Ramakrishna Mission has been engaged in serving humankind without the distinction of caste, creed, colour, race, nationality, gender or any other distinction, in the fields of education, health, relief & rehabilitation etc. for more than a century, since its inception as early as 1897 by Swami Vivekananda. The twin organizations, Ramakrishna Math and Ramakrishna Mission, are international organizations with 142 branch centres in India and 47 branches outside India. In the educational field, the twin organizations run 1 university (with 4 ‘off-campus’ Faculty Centres), 12 colleges (including 1 Sanskrit college), 510 schools of different grades, 2 schools of languages, 4 polytechnics, 6 junior technical and industrial schools, 86 vocational training centres, 98 hostels, 7 orphanages, 2 centres for the disabled, 1 school of Vedic education, and 130 non-formal education centres and more centres in progressive stage. The Vedanta Society of the City of New York, incorporated in 1898, is the oldest branch of the Ramakrishna Mission in the United States. It grew out of classes held by Vivekananda while on a visit to the United.
The Math and Mission has been engaged in serving humankind and has accomplished through a large number of libraries, lectures, discourses and seminars, it publishes 22 journals in 15 languages. Books on Vedanta, the message of Sri Ramakrishna, Holy Mother Sarada Devi and Swami Vivekananda, spirituality and world religions in almost all the major languages of India and in some of the important languages of other countries are published from the 18 publication centres across India. In English alone more than 1,000 titles are brought out. Hundreds of titles have been brought out in almost all regional languages, including some tribal languages. There were nearly 178 libraries containing more than 22,94,489 books and 4587 newspapers and periodicals. In the early 21st century more than 20 branches were operating in the United States, and there were also centres in Argentina, Australia, Bangladesh, Brazil, Canada, Fiji, France, Germany, Japan, Malaysia, Mauritius, the Netherlands, Russia, Singapore, South Africa, Sri Lanka, Switzerland, and the United Kingdom. In India mission centres carry on various philanthropic activities, including medical service, educational work, publications, and relief work.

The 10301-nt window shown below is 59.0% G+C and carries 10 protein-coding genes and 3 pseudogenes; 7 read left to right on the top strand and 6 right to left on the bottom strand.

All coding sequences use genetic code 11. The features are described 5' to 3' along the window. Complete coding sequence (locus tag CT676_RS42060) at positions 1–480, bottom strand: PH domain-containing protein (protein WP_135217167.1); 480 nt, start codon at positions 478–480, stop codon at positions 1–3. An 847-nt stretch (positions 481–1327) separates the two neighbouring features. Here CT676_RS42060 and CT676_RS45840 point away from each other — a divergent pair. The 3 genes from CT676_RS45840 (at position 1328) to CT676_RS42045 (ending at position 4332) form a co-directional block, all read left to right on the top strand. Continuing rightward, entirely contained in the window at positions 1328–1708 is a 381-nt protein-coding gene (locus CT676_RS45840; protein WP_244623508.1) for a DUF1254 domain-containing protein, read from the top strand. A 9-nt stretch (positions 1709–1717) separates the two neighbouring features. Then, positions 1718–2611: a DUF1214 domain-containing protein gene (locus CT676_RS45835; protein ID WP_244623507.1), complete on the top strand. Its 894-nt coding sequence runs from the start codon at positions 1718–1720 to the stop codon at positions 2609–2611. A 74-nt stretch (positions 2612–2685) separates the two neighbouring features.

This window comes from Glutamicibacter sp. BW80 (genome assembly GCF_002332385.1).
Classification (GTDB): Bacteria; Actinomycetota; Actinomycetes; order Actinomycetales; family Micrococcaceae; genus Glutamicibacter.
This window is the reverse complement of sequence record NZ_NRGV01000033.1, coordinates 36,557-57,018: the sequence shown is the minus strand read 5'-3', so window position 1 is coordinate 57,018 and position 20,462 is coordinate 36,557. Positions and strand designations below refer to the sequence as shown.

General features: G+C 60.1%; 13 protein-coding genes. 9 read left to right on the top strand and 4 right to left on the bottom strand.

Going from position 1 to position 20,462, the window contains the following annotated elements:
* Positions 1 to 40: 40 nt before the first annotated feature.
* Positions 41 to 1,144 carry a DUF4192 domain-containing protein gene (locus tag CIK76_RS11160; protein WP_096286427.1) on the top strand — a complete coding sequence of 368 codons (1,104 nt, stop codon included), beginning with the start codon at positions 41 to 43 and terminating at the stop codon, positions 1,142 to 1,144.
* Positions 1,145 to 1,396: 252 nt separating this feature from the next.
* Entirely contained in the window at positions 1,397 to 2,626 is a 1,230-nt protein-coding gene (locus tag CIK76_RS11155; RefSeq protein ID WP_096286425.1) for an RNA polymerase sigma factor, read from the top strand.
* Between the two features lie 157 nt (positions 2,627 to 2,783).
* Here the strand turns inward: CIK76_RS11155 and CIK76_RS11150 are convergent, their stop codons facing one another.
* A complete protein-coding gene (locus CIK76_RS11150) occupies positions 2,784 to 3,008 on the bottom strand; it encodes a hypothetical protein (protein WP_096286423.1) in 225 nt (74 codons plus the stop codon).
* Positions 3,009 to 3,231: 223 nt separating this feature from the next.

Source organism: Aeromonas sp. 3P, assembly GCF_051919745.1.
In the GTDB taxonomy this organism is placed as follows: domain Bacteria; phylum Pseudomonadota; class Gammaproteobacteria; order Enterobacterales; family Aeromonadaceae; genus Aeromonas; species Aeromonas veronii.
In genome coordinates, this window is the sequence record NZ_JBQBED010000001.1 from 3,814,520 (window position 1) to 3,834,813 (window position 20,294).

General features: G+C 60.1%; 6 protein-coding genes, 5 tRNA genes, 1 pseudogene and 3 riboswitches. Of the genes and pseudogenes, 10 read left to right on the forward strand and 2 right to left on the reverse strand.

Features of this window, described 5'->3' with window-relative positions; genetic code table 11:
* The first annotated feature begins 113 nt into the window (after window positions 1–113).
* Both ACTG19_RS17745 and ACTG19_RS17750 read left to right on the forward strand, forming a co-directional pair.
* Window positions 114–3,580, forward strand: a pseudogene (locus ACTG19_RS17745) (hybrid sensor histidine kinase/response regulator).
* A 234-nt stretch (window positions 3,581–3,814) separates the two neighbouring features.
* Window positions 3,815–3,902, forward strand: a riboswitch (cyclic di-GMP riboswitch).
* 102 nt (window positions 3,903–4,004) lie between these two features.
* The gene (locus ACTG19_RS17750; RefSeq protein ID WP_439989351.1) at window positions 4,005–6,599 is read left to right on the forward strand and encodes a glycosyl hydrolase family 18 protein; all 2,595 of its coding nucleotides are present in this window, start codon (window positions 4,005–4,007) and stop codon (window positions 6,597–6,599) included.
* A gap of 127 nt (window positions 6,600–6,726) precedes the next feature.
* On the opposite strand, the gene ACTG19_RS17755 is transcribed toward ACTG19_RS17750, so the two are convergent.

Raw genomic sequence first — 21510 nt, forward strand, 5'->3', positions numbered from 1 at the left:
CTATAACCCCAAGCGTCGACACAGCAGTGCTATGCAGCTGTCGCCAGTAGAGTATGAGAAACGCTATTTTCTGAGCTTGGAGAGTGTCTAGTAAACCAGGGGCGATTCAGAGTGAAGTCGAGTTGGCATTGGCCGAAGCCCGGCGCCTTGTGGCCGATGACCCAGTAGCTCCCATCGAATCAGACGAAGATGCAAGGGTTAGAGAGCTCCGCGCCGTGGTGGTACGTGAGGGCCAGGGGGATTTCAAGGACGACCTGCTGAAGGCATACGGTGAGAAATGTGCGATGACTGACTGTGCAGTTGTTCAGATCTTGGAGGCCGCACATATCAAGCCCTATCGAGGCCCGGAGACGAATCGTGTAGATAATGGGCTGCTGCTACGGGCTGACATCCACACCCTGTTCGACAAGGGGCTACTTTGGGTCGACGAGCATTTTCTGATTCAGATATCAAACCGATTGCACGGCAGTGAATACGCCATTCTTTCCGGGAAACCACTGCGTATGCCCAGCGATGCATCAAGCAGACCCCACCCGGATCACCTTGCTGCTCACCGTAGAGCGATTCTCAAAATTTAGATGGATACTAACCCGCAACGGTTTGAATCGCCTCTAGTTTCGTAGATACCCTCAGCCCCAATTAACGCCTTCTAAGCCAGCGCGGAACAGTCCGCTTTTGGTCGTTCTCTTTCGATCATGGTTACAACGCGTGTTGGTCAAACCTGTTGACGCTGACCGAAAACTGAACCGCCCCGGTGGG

In the 21 century when we dream of ‘Aatma Nirbhar Bharat Abhiyan’, which translates to ‘self-reliant India’ or ‘self-sufficient India’, is a policy formulated by Prime Minister of India, Narendra Modi for making India a bigger and more important, the need has arisen to follow the words of Swamiji, “A nation advances when education is spread among the masses.” But, what was the education that he advocated? According to him “Education is the manifestation of perfection already in man and that what a man ‘learns’ is really what he ‘discovers’ by taking the cover off his own soul, which is a mine of infinite knowledge.” Hence he said that our process of education i.e. teaching in the classrooms should be such that it helps the students to manifest their innate knowledge and power. He promoted a man-making character-building education. He said, “We want that education by which character is formed, strength of mind is increased, the intellect is expanded, and by which one can stand on one’s own feet.” Now how much our classrooms, the seat of learning of our education system, is delivering on these goals of education? Is our education system only focused on livelihood education or universal education all-inclusive? Many advocate that everything is in place to get a good education. Parents say I have put my child in the best school of the town. But then, why there is so much unrest with children today at the occurrence of least challenges in their lives? Marks and money are becoming the yardsticks to measure success of a learned person. Where is the gap?.
D K Pandita